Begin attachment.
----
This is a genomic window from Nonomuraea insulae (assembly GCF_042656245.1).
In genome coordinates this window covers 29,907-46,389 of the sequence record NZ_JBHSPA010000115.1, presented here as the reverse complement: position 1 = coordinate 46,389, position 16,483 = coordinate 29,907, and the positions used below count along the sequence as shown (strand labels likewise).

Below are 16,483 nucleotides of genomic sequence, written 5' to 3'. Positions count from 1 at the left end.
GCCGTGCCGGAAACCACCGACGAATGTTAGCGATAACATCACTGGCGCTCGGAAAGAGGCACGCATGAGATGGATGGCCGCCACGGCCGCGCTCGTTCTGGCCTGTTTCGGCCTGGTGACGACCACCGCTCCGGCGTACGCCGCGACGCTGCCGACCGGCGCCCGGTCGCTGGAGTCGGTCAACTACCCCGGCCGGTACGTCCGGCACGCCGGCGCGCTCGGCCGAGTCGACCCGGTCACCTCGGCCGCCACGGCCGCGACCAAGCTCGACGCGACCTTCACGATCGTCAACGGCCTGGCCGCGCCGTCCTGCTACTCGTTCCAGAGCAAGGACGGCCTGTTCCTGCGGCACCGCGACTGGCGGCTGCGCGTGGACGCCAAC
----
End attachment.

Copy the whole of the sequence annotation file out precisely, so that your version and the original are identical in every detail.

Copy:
This is a genomic window from Nonomuraea insulae (assembly GCF_042656245.1).
In genome coordinates this window covers 29,907-46,389 of the sequence record NZ_JBHSPA010000115.1, presented here as the reverse complement: position 1 = coordinate 46,389, position 16,483 = coordinate 29,907, and the positions used below count along the sequence as shown (strand labels likewise).

Below are 16,483 nucleotides of genomic sequence, written 5' to 3'. Positions count from 1 at the left end.
GCCGTGCCGGAAACCACCGACGAATGTTAGCGATAACATCACTGGCGCTCGGAAAGAGGCACGCATGAGATGGATGGCCGCCACGGCCGCGCTCGTTCTGGCCTGTTTCGGCCTGGTGACGACCACCGCTCCGGCGTACGCCGCGACGCTGCCGACCGGCGCCCGGTCGCTGGAGTCGGTCAACTACCCCGGCCGGTACGTCCGGCACGCCGGCGCGCTCGGCCGAGTCGACCCGGTCACCTCGGCCGCCACGGCCGCGACCAAGCTCGACGCGACCTTCACGATCGTCAACGGCCTGGCCGCGCCGTCCTGCTACTCGTTCCAGAGCAAGGACGGCCTGTTCCTGCGGCACCGCGACTGGCGGCTGCGCGTGGACGCCAAC